Answered 4th February 2021 by Lord Goldsmith of Richmond Park, The Minister of State, Department for Environment, Food and Rural Affairs

All wild birds are protected under the Wildlife and Countryside Act 1981, which provides a powerful framework for the conservation of wild birds, their eggs, nests and habitats. The Government is committed to ensuring the protection afforded to wild birds of prey is effectively enforced. There are strong penalties for offenders, including imprisonment.

We are also committed to securing the long-term future of the hen harrier as a breeding bird in England. The Hen Harrier Action Plan sets out what will be done to increase hen harrier populations in England and includes measures to stop illegal persecution. The long-term plan was published in January 2016 and we believe that it remains the best way to safeguard the hen harrier in England. A copy of the plan is attached.

Raptor persecution is one of six national wildlife crime priorities. Each wildlife crime priority has a delivery group to consider what action should be taken and develop a plan to prevent crime, gather intelligence on offences and enforce against it. The Raptor Persecution Priority Delivery Group focuses on the golden eagle, goshawk, hen harrier, peregrine and white-tailed eagle. The National Wildlife Crime Unit, which is part funded by Defra, monitors and gathers intelligence on illegal activities affecting birds of prey and provides assistance to police forces when required.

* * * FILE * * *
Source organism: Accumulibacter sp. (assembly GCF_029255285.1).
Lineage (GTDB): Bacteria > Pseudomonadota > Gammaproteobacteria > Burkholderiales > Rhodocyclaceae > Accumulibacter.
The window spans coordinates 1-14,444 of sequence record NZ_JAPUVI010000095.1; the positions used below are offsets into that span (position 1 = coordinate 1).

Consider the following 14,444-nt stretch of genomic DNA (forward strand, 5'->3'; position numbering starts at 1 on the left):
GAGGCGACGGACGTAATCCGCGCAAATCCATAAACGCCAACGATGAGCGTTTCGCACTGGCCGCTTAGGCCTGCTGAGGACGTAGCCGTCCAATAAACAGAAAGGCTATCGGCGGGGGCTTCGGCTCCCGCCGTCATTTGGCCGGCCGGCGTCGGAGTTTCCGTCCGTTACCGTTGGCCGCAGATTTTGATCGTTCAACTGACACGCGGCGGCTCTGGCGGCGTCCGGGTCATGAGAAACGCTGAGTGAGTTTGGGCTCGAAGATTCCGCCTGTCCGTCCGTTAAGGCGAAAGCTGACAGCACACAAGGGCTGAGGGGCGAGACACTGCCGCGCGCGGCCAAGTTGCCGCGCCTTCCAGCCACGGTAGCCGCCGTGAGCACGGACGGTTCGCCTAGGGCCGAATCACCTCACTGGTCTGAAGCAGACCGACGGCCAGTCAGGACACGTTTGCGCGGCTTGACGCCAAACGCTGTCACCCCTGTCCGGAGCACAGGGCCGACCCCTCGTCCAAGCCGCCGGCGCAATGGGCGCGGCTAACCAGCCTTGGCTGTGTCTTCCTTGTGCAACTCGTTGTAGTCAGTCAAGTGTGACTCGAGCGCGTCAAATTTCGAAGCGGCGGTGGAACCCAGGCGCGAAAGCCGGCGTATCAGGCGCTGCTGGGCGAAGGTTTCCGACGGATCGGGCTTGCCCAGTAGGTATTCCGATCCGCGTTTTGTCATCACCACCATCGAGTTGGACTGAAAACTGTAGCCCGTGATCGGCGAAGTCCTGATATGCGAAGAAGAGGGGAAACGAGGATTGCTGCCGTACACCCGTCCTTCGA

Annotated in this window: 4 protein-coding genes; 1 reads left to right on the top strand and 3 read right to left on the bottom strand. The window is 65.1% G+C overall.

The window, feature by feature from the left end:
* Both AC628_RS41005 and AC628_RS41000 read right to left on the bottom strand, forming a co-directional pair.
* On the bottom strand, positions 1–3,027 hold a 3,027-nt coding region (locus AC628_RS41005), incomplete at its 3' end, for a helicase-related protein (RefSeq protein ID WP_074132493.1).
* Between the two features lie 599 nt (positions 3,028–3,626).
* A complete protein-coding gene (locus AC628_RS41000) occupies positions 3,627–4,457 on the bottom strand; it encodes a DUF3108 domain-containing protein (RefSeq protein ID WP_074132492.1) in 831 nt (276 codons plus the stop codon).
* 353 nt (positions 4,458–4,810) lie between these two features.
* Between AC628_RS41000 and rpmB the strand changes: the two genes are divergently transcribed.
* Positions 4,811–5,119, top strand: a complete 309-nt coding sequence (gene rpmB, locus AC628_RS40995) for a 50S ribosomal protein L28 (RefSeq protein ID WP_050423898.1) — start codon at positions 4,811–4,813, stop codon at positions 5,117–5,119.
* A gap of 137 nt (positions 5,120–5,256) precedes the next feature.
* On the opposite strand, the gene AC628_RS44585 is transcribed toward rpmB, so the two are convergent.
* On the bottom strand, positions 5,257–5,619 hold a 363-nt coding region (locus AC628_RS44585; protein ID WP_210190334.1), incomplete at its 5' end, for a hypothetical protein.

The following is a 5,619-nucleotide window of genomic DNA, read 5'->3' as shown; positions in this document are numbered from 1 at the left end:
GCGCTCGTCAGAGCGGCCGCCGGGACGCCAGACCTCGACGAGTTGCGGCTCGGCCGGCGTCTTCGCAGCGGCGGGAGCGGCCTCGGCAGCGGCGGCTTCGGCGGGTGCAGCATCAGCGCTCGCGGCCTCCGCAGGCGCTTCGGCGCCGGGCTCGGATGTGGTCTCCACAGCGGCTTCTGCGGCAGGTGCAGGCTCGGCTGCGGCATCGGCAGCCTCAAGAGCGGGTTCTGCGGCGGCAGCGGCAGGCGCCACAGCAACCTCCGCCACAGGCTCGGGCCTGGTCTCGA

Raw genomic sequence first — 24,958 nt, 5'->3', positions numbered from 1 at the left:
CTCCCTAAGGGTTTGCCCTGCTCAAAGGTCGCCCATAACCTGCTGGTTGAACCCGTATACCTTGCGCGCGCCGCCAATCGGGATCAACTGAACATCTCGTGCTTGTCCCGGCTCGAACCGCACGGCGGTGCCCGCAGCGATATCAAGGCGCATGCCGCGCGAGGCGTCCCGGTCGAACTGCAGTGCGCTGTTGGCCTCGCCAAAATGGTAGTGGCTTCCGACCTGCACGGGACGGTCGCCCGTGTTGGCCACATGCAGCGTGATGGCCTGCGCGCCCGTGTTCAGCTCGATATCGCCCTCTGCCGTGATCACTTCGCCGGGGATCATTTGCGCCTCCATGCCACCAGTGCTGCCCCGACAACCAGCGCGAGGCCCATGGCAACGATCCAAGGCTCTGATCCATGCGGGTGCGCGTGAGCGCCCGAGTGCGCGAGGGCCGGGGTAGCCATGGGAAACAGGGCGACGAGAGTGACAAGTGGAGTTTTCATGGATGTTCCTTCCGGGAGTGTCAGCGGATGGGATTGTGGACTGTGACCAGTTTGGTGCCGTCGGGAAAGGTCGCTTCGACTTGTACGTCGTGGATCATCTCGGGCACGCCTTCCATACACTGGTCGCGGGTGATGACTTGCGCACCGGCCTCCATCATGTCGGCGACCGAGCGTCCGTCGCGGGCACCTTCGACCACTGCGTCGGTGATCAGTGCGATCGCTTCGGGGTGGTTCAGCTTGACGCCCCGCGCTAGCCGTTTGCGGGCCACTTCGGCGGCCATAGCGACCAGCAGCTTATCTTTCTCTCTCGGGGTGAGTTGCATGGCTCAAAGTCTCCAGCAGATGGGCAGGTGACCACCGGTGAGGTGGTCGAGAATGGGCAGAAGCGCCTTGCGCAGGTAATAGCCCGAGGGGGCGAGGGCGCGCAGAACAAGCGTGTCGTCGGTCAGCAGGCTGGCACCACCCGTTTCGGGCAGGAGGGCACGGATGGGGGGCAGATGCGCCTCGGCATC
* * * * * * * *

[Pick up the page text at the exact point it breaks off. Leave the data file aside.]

So, five years on from the launch of DEFRA’s heavily criticised Hen Harrier Action Plan, which would be better re-named the Hen Harrier Persecution Plan, and with an embarrassing amount of evidence to demonstrate that the illegal killing of hen harriers is still rampant, this response from Zac Goldsmith is pathetically lame.

The evidence that hen harrier persecution continues relentlessly includes the devastating results of a peer-reviewed scientific study, based on Natural England’s own data and published in a high-ranking journal, demonstrating that at least 72% of satellite-tagged hen harriers are presumed illegally killed on grouse moors (see here).